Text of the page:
John remembered to be practical. “When can we go to Tombstone?” he asked.
“The sooner the better, I’d say,” Aunt Aggie said. “Simon, you ought to run over to town and tell them at the store that –”
“Don’t believe I’d do that, Aggie,” Uncle Marcus advised. “I’d head for Tombstone just as soon as possible.”
“Well,” Uncle Simon said, his brows drawn down to a frown, “this Mr. Joseph Drew might come back looking for it. I’ll tell them in town that I have business with Mr. Joseph Drew. Then the boy and I will go to Tombstone just as soon as we –”
Aunt Aggie saw the look of disappointment settle on Prudy’s face. “After all,” she said, “Prudy found the bag. Prudy and I will go with you.”
It took two days for Uncle Simon and Aunt Aggie to get ready to go. During those two days Prudy made believe that the gold was hers; that she was sending for her father and mother and building a house for them in Salt Lake City. She filled the imaginary house with imaginary furniture. Sometimes she played that after everything else she bought and paid for there was still a nugget at the bottom of the bag and that she used it to buy a red plaid dress with a full pleated skirt, leg-o’-mutton sleeves and a long tight waist with rows of brass buttons marching down the front.
So that the trip could be made faster, Uncle Simon had borrowed a surrey with two spring seats. Prudy and John sat on the back seat, the provisions for the trip packed around their feet. Aunt Aggie and Uncle Simon rode in front. Behind, Uncle Marcus had tied a bail of hay so that the horses would have plenty to eat even if there weren’t any grazing along the way for them.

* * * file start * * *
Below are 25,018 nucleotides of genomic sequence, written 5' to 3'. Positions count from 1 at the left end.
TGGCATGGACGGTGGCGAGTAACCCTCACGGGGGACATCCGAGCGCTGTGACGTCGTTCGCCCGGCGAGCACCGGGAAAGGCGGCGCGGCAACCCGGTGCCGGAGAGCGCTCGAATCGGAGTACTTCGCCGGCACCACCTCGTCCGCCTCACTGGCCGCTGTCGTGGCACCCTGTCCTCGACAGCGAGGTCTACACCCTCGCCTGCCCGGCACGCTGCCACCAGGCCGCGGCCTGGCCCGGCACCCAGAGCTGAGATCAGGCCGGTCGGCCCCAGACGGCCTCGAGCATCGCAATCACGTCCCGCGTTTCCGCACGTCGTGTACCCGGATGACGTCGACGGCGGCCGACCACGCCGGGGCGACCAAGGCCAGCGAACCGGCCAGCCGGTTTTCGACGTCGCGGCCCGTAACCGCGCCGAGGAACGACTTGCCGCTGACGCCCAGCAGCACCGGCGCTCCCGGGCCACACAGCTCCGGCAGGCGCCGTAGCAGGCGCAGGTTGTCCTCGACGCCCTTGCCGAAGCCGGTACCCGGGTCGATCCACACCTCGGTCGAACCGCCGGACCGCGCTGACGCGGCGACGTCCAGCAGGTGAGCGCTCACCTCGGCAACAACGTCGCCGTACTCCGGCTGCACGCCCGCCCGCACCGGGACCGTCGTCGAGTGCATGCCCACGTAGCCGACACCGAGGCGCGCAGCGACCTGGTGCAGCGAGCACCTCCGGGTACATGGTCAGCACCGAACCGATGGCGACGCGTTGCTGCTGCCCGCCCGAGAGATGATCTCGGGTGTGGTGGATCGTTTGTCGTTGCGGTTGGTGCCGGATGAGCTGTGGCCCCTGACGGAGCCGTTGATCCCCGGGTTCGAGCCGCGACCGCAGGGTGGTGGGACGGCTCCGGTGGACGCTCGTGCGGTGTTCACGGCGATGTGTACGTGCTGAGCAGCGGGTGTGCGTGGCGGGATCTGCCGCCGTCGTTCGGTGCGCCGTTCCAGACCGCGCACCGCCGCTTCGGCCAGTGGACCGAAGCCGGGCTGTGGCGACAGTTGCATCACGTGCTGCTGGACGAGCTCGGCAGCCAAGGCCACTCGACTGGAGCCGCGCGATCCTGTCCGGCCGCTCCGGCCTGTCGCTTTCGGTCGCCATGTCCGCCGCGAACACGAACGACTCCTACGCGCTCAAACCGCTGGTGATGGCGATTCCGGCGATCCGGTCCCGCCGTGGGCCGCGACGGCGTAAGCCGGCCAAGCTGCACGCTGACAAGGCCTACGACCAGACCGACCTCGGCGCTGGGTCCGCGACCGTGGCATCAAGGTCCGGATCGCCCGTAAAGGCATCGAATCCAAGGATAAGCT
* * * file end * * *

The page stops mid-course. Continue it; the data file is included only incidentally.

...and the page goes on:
It was the first ride either of the children had ever taken in a carriage, and as they rolled along they enjoyed the speed and the smoothness. Prudy almost forgot to think about the gold nuggets hidden securely in one of the lunch boxes. Sometimes, however, she got to wondering if they would find Mr. Joseph Drew in Tombstone, and if they didn’t what Uncle Simon would want to do about the gold.
“Direct me to Mr. Joseph Drew?” Uncle Simon asked the first man they saw on the streets of Tombstone.
“Mr. Joseph Drew?” the man repeated. “Everybody knows Mr. Joseph Drew.” He came out into the road and pointed down the street. “See that house that’s painted? That’s Drew’s place.”
Prudy shaded her eyes. She could see the painted house, a large white frame building with shutters at the windows and a cupola over the front porch. “Why, it’s a grand house,” she said.
“Indeed it is, Missy,” the man said. “And if you don’t find him at home you can go on a ways farther to the Tombstone Hotel. That’s his place, too. Might find him there.”
Uncle Simon clucked to the horses and they drove on. John said what Prudy was thinking. “Seems like he doesn’t need his nuggets too much.”
“I was just going to say the same thing. Well, maybe as long as he’s rich he’ll tell us just to keep the nuggets.”
John laughed. “No chance, Prudy.”
Mr. Joseph Drew wasn’t at home, but they found him in a private room just off the big reception room in the Tombstone Hotel. “Could we have a word with you?” Uncle Simon asked.
Mr. Drew stood up behind the table. He nodded to Uncle Simon and bowed slightly to Aunt Aggie. Prudy noticed how tall he was, and how fine looking. It seemed strange to see a smooth-shaven man. All the men that she knew had mustaches and beards.
“What can I do for you?” he asked, his voice showing how surprised he was to see them.
Uncle Simon said, “The little girl has some business with you.”
Mr. Drew looked more surprised than ever. “Well, well. Sit down, won’t you?”
They all sat down around the table and Prudy began. She told about how Rex’s feet had kicked up the money bag, how at first she had almost wanted to keep it, but later had decided with John that the thing to do was to return it. Then Uncle Simon went out to the carriage and brought in the bag of nuggets.